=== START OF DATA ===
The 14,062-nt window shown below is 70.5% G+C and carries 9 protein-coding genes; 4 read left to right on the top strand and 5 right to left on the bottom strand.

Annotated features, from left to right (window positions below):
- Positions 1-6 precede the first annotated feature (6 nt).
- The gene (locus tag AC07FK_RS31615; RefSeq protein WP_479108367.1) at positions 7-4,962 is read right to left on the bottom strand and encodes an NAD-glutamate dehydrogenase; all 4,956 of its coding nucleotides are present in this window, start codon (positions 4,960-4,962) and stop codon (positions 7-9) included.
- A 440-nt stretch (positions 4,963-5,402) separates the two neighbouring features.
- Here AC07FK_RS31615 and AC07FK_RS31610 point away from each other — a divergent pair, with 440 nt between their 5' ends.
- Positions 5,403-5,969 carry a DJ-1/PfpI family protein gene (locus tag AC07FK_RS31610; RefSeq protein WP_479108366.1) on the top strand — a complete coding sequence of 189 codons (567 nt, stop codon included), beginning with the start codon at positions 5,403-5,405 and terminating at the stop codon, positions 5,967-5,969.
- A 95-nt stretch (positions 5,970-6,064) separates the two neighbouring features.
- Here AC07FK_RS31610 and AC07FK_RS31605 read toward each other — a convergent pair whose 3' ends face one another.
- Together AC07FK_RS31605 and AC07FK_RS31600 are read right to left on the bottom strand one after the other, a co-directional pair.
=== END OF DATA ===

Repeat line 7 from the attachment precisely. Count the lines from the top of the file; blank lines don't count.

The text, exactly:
- Positions 5,403-5,969 carry a DJ-1/PfpI family protein gene (locus tag AC07FK_RS31610; RefSeq protein WP_479108366.1) on the top strand — a complete coding sequence of 189 codons (567 nt, stop codon included), beginning with the start codon at positions 5,403-5,405 and terminating at the stop codon, positions 5,967-5,969.